Both alternate part-time patching and pencil push-up training demonstrate efficacy as treatments for improving intermittent exotropia control in pediatric patients, according to a study published in BMC Ophthalmology.
Researchers enrolled 92 children (57 girls; mean age, 5.23 years) with previously untreated intermittent exotropia into a treatment study and randomly assigned them to treatment with pencil push-ups (n=30), patching (n=28), or observation (n=34). Patients underwent comprehensive ophthalmic examinations which included stereoacuity assessment at 40 cm. Distance (6m) and near (33 cm) measurements of exodeviation control were obtained using a 6-point office control scale (0, no exotropia unless dissociated, recovers in<1 second; 5, constant exotropia).
Children assigned to patching treatment wore a patch on their dominant eye for 4 days and on their nondominant eye for 3 days per week, 2 hours per day. Those with equal eye dominance alternately covered their eyes for 2 hours every day. Patients treated with pencil push-ups performed 3 sets of 20 repetitions of the exercise for 5 days per week. Treatment duration was 12 weeks.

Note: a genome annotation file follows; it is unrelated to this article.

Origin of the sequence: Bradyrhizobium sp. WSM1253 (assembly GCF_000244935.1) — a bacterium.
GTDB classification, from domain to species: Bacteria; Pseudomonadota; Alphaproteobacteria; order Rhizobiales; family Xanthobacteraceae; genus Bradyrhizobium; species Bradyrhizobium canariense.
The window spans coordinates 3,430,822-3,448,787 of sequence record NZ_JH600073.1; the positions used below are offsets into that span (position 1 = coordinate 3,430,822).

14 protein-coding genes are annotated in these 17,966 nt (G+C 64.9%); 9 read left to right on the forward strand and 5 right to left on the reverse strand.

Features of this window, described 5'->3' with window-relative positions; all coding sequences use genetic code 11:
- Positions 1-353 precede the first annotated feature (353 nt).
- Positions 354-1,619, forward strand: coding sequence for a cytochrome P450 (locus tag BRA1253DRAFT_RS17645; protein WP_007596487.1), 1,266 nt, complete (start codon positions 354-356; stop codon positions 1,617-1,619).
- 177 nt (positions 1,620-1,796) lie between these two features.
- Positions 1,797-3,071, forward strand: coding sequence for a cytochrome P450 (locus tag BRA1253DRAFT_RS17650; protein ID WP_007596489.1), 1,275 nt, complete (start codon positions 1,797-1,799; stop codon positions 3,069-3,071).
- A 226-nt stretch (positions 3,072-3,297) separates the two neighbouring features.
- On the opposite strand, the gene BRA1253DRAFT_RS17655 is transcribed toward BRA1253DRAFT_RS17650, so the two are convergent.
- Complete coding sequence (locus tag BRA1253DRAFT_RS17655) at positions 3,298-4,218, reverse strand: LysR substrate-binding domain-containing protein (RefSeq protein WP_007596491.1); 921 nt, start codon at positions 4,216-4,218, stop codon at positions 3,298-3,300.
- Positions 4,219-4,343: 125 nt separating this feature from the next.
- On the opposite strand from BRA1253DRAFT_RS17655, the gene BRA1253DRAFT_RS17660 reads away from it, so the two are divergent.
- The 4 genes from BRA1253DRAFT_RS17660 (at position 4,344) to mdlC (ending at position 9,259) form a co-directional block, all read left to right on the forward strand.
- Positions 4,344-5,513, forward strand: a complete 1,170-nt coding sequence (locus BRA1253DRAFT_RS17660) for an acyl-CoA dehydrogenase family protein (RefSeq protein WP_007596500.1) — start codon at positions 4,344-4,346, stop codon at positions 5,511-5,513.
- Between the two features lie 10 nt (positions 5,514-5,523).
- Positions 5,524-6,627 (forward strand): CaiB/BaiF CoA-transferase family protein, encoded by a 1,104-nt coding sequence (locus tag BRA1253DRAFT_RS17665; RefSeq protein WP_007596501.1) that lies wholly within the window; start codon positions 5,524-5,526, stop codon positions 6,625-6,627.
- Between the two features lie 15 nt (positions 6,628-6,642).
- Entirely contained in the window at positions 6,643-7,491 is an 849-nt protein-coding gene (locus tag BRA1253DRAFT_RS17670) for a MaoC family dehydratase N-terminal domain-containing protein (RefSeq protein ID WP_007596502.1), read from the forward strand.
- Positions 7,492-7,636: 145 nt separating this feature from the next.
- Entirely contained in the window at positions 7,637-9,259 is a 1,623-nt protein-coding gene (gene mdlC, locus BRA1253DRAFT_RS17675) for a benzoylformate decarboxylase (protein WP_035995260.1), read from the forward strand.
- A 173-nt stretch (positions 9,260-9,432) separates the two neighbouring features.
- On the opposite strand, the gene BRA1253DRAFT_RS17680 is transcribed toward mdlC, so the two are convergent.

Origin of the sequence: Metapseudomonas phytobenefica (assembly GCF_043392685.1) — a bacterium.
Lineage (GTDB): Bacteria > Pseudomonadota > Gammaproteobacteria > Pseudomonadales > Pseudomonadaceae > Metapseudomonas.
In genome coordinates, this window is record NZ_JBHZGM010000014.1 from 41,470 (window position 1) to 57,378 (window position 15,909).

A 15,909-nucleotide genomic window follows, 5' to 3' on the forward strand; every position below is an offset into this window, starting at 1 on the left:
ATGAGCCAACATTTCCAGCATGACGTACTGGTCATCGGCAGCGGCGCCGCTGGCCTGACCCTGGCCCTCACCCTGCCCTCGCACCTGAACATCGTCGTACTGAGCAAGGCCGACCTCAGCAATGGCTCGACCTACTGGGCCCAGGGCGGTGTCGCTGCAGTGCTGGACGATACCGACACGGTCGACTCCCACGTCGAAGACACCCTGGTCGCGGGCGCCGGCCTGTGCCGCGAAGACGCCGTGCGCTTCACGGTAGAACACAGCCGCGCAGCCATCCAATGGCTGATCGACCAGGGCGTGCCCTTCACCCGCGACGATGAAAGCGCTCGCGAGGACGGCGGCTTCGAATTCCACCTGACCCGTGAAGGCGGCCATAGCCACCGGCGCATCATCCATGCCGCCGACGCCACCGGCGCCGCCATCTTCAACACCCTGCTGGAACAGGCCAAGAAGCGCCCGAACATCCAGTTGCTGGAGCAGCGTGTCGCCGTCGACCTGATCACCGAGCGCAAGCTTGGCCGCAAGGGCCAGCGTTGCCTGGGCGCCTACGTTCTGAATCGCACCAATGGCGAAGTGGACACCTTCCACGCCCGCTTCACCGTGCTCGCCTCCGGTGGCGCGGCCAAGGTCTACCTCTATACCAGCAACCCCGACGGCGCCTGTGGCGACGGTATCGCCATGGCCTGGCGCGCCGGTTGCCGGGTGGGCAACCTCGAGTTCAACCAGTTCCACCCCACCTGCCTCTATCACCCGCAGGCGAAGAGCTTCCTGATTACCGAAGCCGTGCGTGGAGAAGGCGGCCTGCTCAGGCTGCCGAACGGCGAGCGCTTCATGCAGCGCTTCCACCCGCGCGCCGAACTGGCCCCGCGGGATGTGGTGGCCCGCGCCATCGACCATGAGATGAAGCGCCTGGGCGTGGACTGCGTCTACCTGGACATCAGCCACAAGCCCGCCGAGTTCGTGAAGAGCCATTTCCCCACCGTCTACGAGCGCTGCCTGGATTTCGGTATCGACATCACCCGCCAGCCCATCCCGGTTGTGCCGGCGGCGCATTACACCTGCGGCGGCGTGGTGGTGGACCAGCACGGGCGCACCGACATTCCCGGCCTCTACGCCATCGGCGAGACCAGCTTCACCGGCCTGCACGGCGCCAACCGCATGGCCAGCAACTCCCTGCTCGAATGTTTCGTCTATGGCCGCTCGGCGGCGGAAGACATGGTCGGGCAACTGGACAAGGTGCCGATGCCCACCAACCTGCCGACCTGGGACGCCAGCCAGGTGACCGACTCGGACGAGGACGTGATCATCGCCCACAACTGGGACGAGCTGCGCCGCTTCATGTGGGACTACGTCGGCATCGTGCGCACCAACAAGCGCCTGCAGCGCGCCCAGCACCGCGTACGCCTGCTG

Distance control improved significantly among individuals in both treatment groups as evidenced by decreasing office control scores at the study conclusion compared with baseline (patching: 1.6 vs 2.8; P <.001; pencil push-ups: 2.0 vs 3.1; P =.002). No significant changes in control score occurred among participants in the observational group (baseline: 2.8; conclusion: 2.6; P =.486) and no significant changes were noted for near control or stereopsis (P =.134).
Compliance was good or excellent among 83% of patients treated with patching and 80% of children treated with pencil push-ups.
“There was a significant improvement in the distance control score after 12 weeks of patching and pencil push-up training compared to observation in children ages 5 to 7 years old,” according to the investigators. “Rather than using observation as a sole treatment modality, this study suggests that non-surgical treatment like alternate patching or pencil push-ups might be beneficial to young patients with intermittent exotropia.”
Limitations include a short study duration.
Song D, Yin L, Chen D, Qian J, Chen Z. Comparison of alternate part-time patching and pencil push-up training for patients with intermittent exotropia. BMC Ophthalmol. Published online November 29, 2022. doi:10.1186/s12886-022-02705-3